April 19, 2018
“An epicentre of ’70s hedonism.”
In 1977, Ian Shrager and Steve Rubell opened Studio 54 in a former Manhattan theatre at 254 West 54th Street.
Read more: Nicky Siano on drugs, DJing and Studio 54
The club soon became an epicentre of celebrity gliteratti, excess and debuachery.
Performers in its first years of operation included Stevie Wonder, Grace Jones, James Brown, and Donna Summer with a clientele that included Michael Jackson, Andy Warhol, David Bowie, Elizbeth Taylor, Salvador Dali, Tina Turner and Curtis Mayfield.
Its parties featured everything from a full circus installed inside in honour of Valentino’s birthday, to a rural farm and barn set-up on the dance floor for Dolly Parton, to a balcony “rubber room” and VIP sex basement.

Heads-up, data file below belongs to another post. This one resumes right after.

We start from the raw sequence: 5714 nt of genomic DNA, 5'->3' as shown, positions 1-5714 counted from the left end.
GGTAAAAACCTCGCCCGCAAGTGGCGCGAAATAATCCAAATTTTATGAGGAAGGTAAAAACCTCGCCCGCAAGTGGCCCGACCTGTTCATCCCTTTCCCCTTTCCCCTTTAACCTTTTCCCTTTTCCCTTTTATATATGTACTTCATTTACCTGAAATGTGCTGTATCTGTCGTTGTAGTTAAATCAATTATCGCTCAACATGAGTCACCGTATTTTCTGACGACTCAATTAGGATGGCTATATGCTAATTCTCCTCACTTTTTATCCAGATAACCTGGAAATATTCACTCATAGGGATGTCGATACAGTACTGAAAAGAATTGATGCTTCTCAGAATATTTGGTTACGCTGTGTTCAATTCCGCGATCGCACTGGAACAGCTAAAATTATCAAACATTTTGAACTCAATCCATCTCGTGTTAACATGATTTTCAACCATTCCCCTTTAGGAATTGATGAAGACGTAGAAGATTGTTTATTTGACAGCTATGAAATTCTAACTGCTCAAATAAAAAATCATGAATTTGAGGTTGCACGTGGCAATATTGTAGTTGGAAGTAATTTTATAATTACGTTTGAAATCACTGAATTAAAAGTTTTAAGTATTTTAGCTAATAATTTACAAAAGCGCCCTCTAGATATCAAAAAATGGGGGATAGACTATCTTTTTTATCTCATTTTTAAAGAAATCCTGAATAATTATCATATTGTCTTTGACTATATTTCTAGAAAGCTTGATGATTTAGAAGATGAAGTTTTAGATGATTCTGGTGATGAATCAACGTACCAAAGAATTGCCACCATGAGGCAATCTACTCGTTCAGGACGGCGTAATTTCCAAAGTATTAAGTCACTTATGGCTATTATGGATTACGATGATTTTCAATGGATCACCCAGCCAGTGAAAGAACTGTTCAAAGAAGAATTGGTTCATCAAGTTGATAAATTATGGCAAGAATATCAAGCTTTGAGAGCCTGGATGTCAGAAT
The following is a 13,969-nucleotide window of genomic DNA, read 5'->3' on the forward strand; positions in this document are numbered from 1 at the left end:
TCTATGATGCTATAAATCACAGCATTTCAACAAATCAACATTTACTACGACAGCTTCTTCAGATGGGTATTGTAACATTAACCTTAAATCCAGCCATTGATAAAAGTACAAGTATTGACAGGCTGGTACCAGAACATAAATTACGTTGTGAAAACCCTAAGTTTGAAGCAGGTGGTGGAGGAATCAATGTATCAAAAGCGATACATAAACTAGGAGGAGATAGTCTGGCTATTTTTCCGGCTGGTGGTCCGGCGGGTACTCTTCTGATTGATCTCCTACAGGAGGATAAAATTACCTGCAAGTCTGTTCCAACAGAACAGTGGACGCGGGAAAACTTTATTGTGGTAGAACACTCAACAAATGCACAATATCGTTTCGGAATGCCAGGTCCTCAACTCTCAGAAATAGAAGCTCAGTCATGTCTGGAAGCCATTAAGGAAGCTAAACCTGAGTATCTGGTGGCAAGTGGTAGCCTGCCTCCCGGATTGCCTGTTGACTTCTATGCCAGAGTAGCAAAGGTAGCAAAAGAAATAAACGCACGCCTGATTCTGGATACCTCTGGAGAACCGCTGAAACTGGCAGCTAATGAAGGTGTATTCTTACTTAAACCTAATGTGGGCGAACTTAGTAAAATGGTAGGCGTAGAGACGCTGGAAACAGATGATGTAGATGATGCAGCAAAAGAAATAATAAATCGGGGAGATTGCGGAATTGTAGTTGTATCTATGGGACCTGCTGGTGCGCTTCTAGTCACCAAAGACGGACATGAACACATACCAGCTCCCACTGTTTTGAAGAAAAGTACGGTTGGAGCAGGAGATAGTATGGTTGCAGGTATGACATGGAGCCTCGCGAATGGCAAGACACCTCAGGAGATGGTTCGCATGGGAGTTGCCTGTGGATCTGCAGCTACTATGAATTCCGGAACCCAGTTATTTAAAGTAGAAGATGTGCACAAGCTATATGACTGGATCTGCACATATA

New documentary Studio 54 gives an insider’s view of the club through the eyes of co-founder Ian Shrager.
“For me the story of the friendship between Ian and Steve and the craziness of the club they created is also the story of an epoch in social history,” shares director Matt Tyrnauer.
“In many respects they created the New York of the ’70s that is now the stuff of legend. Its impact on the culture of the world was enormous. For us to have full access to Ian, his story, his archive and all the people who orbited his life back then, and now, is a really exciting cinematic opportunity.”
“Studio 54 was not just a nightclub, it became an international phenomenon, a byword for its era.”
Studio 54 is out in theatres summer 2018, head here for more info.